Saturday, December 1, 2012

Hands-on exploration with ‘makerspace’


Needlework books, yarn and knitting needles on display at Lakeport Library
Image source: Lake County Library on Facebook
As reported on American Libraries magazine’s AL Focus, a Brighton, Colo. library is gearing up for its “makerspace” grand opening on Dec. 5:
“Makerspaces are creative community workspaces where patrons have the option to build and experiment with art, craft, and technology projects while sharing tools and ideas with other community members. The makerspace at Anythink Brighton will be geared toward teens, offering a space where they can get free access to state-of-the-art tools and materials for crafts, robotics, textile design, digital photography, and 3D printing. Also included is a ‘computer guts’ area where teens can take apart a computer to learn how its various parts work together.”
With my background of crafting and do-it-yourself, the “makerspace” strongly appeals to me in the field of library service.

Here’s a close-to-home example of what a “makerspace” might involve. Lakeport Library featured a needlework display in November. Scheduled presentations included beginning crochet taught by Joanne Morgan and intermediate to advanced sock knitting taught by Barbara Swanson.

At Redbud Library in Clearlake, an origami club meets at 4 p.m. on Wednesdays. The Knitting-A-Round Club meets from 1 to 3 p.m. Saturdays to share the pleasures of knitting and mysteries.

With a “makerspace,” the opportunity to participate in these hands-on activities would not be limited to scheduled presentations or group meetings (although these would certainly enhance the community-building and learning experience). The tools for exploration and the space to do it in would be available at the library for community members to use.

As reported by AL Focus:
“Anythink Brighton staff members will be able to mentor teens in an environment that supports entrepreneurship, resourcefulness, and creativity. They will also use the space to enhance and expand the library’s existing programs for all ages.”
Many of the books that informed my self-exploration in crafting and artistry were obtained from my local library. It makes sense that the tools of exploration could be provided through my library as well.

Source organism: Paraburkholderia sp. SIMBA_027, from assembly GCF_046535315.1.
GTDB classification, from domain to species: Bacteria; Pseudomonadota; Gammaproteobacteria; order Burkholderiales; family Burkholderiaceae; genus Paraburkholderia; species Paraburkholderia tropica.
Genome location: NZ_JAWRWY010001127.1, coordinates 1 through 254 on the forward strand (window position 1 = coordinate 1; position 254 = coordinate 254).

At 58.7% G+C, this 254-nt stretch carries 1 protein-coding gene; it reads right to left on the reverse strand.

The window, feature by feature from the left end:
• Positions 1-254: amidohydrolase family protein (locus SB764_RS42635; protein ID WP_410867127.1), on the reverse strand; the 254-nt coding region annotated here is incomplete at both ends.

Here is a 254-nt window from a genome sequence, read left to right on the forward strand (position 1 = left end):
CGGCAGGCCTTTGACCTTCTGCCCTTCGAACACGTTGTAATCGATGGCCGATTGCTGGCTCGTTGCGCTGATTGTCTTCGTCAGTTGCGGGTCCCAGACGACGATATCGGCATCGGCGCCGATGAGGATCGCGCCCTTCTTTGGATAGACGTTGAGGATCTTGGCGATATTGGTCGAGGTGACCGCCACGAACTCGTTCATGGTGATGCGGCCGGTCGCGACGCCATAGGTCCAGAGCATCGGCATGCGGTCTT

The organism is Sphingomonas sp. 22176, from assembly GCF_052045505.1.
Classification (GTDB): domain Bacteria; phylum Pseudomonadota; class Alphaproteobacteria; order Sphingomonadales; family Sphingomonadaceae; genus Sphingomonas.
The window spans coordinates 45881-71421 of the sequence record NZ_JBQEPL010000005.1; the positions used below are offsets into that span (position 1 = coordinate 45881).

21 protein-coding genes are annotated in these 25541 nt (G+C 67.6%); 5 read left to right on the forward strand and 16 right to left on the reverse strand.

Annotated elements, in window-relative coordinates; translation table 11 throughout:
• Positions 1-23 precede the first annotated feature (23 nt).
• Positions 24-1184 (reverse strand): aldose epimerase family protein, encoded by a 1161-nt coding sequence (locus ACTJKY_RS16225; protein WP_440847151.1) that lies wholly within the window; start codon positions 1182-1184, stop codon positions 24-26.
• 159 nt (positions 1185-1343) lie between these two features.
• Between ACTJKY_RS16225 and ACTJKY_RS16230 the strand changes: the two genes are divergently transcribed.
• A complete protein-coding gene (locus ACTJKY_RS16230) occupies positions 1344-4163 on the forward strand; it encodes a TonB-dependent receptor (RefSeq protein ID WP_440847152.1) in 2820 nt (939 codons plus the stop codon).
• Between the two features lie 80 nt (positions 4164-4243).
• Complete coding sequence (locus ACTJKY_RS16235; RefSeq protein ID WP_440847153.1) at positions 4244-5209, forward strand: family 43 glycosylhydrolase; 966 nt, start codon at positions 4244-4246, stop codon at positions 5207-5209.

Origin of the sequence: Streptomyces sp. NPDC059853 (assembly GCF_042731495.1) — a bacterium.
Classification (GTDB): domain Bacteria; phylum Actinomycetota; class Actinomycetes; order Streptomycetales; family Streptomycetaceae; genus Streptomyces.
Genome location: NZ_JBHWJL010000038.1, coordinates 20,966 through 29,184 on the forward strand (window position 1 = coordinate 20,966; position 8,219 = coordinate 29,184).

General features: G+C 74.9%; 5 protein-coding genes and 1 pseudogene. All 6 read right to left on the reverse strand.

A makerspace could work in partnership with LEGO Robotics activities and other avenues that promote the STEM disciplinary pursuits of science, technology, engineering and mathematics.

As a “media lab,” the makerspace could promote community engagement through blogging and social media, perhaps in partnership with an area news publisher. Take for example the Oakland Tribune’s community newsroom and TwinCities.com’s TC Rover.

Hands-on engagement is a place where journalism and librarianship naturally intersect. Both have an interest in promoting engaged and responsible citizenship.

Update, Jan. 26, 2013: The January/February edition of American Libraries devotes extensive coverage to makerspaces, including this perspective by Travis Good and magazine editors:
“Fundamentally, makerspaces are a technological leap past library knitting and quilting circles, where patrons and experts have often come together to learn new techniques and train others in a skill. The new tools are a lot flashier, and certainly more expensive than a needle and thread. The cost factor is what makes a makerspace so appealing to library visitors -- what one person cannot afford to purchase for occasional use, the library can buy and share with the community.”
The magazine features a list of “ cool stuff” to outfit a makerspace and a brief summary of Maker Monday programming at the American Library Association’s Midwinter Meeting.

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